The other essential piece of HR technology for employers who are most serious about promoting the national vaccination program is a learning management system (LMS). Whether this additional vaccine education requirement causes an employer to acquire an LMS for the first time, or to add vaccine and COVID-specific content to an LMS already on-board, this can be a great tool. This would be important not only for convincing “on-the-fence” employees to seek out their vaccinations, but to counteract the disinformation about the vaccine which is so prevalent in certain areas of social media.
It is also worth remembering, for employers qualifying for, and seeking out the latest round of Paycheck Protection Program loans – whether first round or second round loans – the PPP was modified in late December under the Consolidated Appropriations Act of 2021 in very significant ways. Specifically, and for the first time since the PPP originated under the CARES Act, PPP loans may now be used for HR software investments and still be eligible for full forgiveness, presenting a unique opportunity to have HCM infrastructure improvements “paid for” by federal tax credits.
A recent survey of American employees by Blackhawk Networks (an electronic payments processor) found that more than two-thirds of those surveyed would be motivated to receive the vaccines if they were given monetary incentives ranging from $10 to $1,000. Paid time off was a very distant second choice in incentive.
When combining this survey’s results with those indicating that 40% or more of Americans either would not get the vaccine or are unsure, the conclusion is clear: “Money Talks!”. Another important finding of the same survey: receiving such a monetary incentive would not only drive people to vaccinate themselves but would encourage half of those responding to urge their family members to get vaccinated as well.
Large American employers are paying attention to these surveys. Among the employers publicly announcing that they will offer incentives to employees to receive a full round (two doses in most cases) of COVID vaccinations are:
HCM Note of CAUTION: Employers must always check with their legal advisers when developing and implementing new health-related incentive programs. Similar to wellness programs generally, vaccine incentives are subject to special ADA rules. For those with a documented and legitimate reason for being unable to be vaccinated – including disability, sincerely-held religious belief or pregnancy – employers may have to offer an alternative activity for the employee to achieve the same or a similar incentive.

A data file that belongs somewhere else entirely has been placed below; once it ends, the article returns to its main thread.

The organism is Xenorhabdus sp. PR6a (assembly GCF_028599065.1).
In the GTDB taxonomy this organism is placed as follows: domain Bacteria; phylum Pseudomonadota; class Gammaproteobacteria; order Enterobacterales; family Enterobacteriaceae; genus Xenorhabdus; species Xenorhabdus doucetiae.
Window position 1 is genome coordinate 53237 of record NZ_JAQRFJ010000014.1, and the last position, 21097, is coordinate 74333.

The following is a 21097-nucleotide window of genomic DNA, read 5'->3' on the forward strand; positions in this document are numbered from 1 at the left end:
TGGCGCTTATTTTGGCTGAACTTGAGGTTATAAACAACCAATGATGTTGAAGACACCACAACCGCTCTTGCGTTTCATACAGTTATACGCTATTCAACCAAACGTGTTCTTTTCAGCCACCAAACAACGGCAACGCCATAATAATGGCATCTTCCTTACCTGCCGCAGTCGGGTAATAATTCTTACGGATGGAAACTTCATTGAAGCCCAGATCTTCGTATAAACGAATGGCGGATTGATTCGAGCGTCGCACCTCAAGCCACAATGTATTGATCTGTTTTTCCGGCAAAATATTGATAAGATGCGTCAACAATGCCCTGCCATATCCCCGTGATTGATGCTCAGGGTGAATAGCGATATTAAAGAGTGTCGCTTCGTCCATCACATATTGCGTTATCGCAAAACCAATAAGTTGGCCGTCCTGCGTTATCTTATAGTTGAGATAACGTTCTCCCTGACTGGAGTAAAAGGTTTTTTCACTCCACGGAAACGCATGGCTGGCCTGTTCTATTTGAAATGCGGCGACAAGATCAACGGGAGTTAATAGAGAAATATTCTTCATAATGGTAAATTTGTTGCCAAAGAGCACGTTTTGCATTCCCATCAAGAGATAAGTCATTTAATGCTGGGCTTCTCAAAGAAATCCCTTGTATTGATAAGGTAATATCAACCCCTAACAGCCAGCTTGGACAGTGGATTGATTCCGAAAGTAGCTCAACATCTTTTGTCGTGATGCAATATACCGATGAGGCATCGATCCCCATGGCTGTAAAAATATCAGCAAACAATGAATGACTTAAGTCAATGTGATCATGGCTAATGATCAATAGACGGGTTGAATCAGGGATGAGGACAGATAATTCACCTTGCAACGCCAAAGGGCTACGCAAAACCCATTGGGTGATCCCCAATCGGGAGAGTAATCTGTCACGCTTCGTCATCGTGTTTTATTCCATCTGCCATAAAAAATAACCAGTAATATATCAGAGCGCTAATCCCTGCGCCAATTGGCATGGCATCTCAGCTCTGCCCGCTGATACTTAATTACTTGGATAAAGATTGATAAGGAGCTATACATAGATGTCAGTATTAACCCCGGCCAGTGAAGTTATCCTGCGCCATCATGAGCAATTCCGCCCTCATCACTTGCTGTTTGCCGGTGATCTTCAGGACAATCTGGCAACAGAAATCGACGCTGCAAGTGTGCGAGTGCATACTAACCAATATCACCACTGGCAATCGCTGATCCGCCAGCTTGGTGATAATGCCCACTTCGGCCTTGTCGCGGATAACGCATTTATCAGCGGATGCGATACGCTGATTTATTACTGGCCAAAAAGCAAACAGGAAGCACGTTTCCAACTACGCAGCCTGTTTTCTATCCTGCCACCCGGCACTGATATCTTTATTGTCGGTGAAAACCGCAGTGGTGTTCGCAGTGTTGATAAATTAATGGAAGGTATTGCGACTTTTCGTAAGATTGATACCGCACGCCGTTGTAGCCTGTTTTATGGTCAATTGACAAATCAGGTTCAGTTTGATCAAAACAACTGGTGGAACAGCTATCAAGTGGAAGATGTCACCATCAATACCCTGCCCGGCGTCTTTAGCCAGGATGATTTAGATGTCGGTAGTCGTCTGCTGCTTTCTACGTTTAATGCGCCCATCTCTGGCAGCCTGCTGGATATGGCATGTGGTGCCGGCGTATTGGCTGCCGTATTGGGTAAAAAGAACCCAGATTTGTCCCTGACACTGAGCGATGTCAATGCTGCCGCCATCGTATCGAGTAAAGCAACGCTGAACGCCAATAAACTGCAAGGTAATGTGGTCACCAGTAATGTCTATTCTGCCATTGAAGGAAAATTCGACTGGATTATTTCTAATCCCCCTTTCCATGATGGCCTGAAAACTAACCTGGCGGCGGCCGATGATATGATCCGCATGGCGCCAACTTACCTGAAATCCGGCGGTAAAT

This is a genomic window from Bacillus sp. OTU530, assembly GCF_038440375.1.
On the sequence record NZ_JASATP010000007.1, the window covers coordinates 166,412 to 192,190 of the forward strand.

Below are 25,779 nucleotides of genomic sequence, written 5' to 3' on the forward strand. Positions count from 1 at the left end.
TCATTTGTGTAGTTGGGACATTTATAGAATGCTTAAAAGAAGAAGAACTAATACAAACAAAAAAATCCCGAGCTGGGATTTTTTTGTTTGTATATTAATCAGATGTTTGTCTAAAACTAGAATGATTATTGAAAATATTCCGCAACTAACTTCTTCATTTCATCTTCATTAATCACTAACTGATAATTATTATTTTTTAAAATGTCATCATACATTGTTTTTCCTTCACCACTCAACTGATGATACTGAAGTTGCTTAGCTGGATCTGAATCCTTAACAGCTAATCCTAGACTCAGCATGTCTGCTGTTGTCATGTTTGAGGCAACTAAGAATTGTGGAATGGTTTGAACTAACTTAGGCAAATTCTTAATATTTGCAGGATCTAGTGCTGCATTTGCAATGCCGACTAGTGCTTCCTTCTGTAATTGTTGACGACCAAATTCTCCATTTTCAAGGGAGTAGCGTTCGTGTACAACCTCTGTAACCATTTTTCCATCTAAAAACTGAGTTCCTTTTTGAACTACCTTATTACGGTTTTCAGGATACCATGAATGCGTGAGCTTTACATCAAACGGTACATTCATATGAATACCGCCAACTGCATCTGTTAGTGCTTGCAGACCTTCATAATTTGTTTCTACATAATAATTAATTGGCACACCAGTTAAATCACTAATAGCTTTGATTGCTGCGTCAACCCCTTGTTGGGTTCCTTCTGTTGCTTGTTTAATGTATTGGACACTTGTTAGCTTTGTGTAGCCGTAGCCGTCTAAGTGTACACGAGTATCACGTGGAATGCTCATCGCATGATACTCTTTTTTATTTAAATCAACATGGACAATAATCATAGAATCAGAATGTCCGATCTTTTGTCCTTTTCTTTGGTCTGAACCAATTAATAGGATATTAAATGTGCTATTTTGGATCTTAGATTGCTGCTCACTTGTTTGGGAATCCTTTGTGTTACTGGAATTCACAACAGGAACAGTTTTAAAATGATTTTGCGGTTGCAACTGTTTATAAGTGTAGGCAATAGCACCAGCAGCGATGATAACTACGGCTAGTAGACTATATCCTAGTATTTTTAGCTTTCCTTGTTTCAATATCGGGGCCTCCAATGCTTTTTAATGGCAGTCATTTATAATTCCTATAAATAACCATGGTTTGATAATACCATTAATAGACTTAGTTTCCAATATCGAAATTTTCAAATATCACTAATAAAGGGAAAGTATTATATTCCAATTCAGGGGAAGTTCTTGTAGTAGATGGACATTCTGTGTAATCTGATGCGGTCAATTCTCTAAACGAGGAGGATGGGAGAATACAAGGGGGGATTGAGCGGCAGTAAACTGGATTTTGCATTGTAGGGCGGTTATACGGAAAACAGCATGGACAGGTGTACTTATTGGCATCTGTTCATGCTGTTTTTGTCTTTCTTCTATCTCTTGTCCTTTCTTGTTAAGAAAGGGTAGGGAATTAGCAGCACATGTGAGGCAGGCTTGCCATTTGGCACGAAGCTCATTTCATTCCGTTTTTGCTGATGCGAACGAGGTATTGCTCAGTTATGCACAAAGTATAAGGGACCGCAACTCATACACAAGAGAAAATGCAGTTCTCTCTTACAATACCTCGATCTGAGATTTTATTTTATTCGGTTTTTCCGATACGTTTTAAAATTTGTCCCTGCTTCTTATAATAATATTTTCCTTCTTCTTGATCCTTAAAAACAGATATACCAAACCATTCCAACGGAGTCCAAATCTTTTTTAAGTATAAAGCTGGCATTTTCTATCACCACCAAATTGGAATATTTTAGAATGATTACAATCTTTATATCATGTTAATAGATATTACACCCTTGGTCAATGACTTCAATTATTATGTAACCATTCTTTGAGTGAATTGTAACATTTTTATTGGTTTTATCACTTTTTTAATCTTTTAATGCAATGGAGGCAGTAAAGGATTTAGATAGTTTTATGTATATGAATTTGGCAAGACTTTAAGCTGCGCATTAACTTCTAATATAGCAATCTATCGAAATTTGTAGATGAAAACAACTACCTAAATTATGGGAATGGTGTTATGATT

Mandating vaccinations as a condition of employment is seen as the “heaviest” level of involvement to which employers can commit, and according to recent surveys, is only being considered by less than 9 percent of all companies. In recently reissued guidance (rev. December 16, 2020), the EEOC has heavily implied that it is legal for employers to mandate COVID vaccinations, under the same reasoning that they have previously held that mandating flu vaccines was legal.
However, the EEOC cautions employers that, in addition to the recognized exceptions to a mandate policy (employee disability, sincerely-held religious belief and current or recent pregnancy), employers must also consider the fact that all current COVID vaccines are offered only under “EUA” (Emergency Use Authorization), rather than full FDA approval. For this reason, employees may be within their rights to refuse a vaccine that is deemed to be at the end of the “experimental” phase of roll-out.
Employees deemed to have a legitimate objection to receiving the vaccine may have a right to have their cases analyzed under the ADA accommodation rules with which employers are already quite familiar. Employers are advised to ALWAYS check with their legal advisors to ensure that they have an approved set of steps in place to vet out each objection raised by an employee seeking to avoid the vaccination – one which properly reflects the EEOC’s approved ADA analysis for “reasonable accommodation” and “undue hardship.”
The news on vaccine deployment is developing at “warp speed.” At this writing, within the past few days, the FDA has cleared the Johnson & Johnson single-shot vaccine for EUA deployment. Since this vaccine does not have the super-cold storage requirements of the two previously released vaccines, expect that mobile on-site vaccination centers may become an offering for mid-size employers. This may give employers in the “under 500 employees” space, which by nature of their industry still have employees in communal work settings, the opportunity to schedule a provider to come on site for one or two days and vaccinate as many employees as possible. This would provide both a level of convenience, and certainty that shots had ended up in arms, not previously possible under the Pfizer and Moderna rollout models. Stay tuned for more developments!